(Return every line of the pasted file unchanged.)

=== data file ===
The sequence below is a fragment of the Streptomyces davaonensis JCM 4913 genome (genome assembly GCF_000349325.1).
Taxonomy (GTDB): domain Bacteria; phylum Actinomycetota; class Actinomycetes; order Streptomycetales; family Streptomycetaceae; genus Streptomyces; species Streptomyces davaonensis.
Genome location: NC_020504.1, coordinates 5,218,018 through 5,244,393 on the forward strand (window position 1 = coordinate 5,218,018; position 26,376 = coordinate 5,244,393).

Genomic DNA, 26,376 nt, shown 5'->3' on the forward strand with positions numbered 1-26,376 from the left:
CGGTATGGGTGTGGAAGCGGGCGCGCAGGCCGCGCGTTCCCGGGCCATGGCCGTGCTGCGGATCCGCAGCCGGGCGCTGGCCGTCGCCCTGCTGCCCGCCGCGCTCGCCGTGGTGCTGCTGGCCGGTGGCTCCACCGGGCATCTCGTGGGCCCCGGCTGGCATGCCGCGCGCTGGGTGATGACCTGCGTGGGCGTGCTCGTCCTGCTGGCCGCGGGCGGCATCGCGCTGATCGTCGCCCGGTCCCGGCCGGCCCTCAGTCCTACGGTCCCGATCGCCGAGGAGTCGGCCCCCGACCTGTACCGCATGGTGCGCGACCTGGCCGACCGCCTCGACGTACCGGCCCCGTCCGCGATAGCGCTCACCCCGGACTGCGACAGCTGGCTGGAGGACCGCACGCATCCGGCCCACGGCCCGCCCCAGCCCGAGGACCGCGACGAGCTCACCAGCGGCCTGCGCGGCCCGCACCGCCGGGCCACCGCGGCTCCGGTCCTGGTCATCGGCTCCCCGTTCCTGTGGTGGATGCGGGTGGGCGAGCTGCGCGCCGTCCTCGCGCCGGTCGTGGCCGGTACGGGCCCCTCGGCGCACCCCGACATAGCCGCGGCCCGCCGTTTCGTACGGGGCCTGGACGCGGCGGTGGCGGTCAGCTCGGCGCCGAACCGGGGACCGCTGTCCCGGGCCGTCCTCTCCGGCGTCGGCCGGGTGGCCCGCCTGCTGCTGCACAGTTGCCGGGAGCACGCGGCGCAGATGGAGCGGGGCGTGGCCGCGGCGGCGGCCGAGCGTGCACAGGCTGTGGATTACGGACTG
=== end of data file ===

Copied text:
The sequence below is a fragment of the Streptomyces davaonensis JCM 4913 genome (genome assembly GCF_000349325.1).
Taxonomy (GTDB): domain Bacteria; phylum Actinomycetota; class Actinomycetes; order Streptomycetales; family Streptomycetaceae; genus Streptomyces; species Streptomyces davaonensis.
Genome location: NC_020504.1, coordinates 5,218,018 through 5,244,393 on the forward strand (window position 1 = coordinate 5,218,018; position 26,376 = coordinate 5,244,393).

Genomic DNA, 26,376 nt, shown 5'->3' on the forward strand with positions numbered 1-26,376 from the left:
CGGTATGGGTGTGGAAGCGGGCGCGCAGGCCGCGCGTTCCCGGGCCATGGCCGTGCTGCGGATCCGCAGCCGGGCGCTGGCCGTCGCCCTGCTGCCCGCCGCGCTCGCCGTGGTGCTGCTGGCCGGTGGCTCCACCGGGCATCTCGTGGGCCCCGGCTGGCATGCCGCGCGCTGGGTGATGACCTGCGTGGGCGTGCTCGTCCTGCTGGCCGCGGGCGGCATCGCGCTGATCGTCGCCCGGTCCCGGCCGGCCCTCAGTCCTACGGTCCCGATCGCCGAGGAGTCGGCCCCCGACCTGTACCGCATGGTGCGCGACCTGGCCGACCGCCTCGACGTACCGGCCCCGTCCGCGATAGCGCTCACCCCGGACTGCGACAGCTGGCTGGAGGACCGCACGCATCCGGCCCACGGCCCGCCCCAGCCCGAGGACCGCGACGAGCTCACCAGCGGCCTGCGCGGCCCGCACCGCCGGGCCACCGCGGCTCCGGTCCTGGTCATCGGCTCCCCGTTCCTGTGGTGGATGCGGGTGGGCGAGCTGCGCGCCGTCCTCGCGCCGGTCGTGGCCGGTACGGGCCCCTCGGCGCACCCCGACATAGCCGCGGCCCGCCGTTTCGTACGGGGCCTGGACGCGGCGGTGGCGGTCAGCTCGGCGCCGAACCGGGGACCGCTGTCCCGGGCCGTCCTCTCCGGCGTCGGCCGGGTGGCCCGCCTGCTGCTGCACAGTTGCCGGGAGCACGCGGCGCAGATGGAGCGGGGCGTGGCCGCGGCGGCGGCCGAGCGTGCACAGGCTGTGGATTACGGACTG